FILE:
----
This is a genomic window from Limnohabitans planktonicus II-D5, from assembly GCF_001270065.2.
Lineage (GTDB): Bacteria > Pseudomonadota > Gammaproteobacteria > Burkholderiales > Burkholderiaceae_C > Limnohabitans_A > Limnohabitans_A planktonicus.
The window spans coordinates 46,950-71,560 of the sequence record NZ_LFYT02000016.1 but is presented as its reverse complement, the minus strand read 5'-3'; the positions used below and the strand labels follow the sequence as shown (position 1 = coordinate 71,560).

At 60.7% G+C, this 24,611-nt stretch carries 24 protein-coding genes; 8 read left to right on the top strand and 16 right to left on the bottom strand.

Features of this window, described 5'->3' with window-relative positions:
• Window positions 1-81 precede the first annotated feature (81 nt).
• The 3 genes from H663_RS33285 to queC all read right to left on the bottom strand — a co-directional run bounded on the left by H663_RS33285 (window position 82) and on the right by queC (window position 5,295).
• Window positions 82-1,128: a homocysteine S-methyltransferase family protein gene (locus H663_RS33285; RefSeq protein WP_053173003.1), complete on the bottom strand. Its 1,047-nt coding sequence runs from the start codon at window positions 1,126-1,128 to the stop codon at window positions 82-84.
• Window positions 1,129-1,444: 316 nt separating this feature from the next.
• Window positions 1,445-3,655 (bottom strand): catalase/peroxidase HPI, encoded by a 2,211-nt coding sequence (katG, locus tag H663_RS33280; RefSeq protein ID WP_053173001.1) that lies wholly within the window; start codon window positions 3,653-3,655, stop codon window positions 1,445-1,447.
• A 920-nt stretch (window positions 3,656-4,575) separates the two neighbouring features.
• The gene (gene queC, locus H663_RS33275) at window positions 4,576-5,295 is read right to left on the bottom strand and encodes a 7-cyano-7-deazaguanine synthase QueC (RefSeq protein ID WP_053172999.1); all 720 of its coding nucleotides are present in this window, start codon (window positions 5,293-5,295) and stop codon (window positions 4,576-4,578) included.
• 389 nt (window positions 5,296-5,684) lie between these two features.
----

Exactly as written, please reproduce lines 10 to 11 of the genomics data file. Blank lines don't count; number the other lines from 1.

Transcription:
• Window positions 1,445-3,655 (bottom strand): catalase/peroxidase HPI, encoded by a 2,211-nt coding sequence (katG, locus tag H663_RS33280; RefSeq protein ID WP_053173001.1) that lies wholly within the window; start codon window positions 3,653-3,655, stop codon window positions 1,445-1,447.
• A 920-nt stretch (window positions 3,656-4,575) separates the two neighbouring features.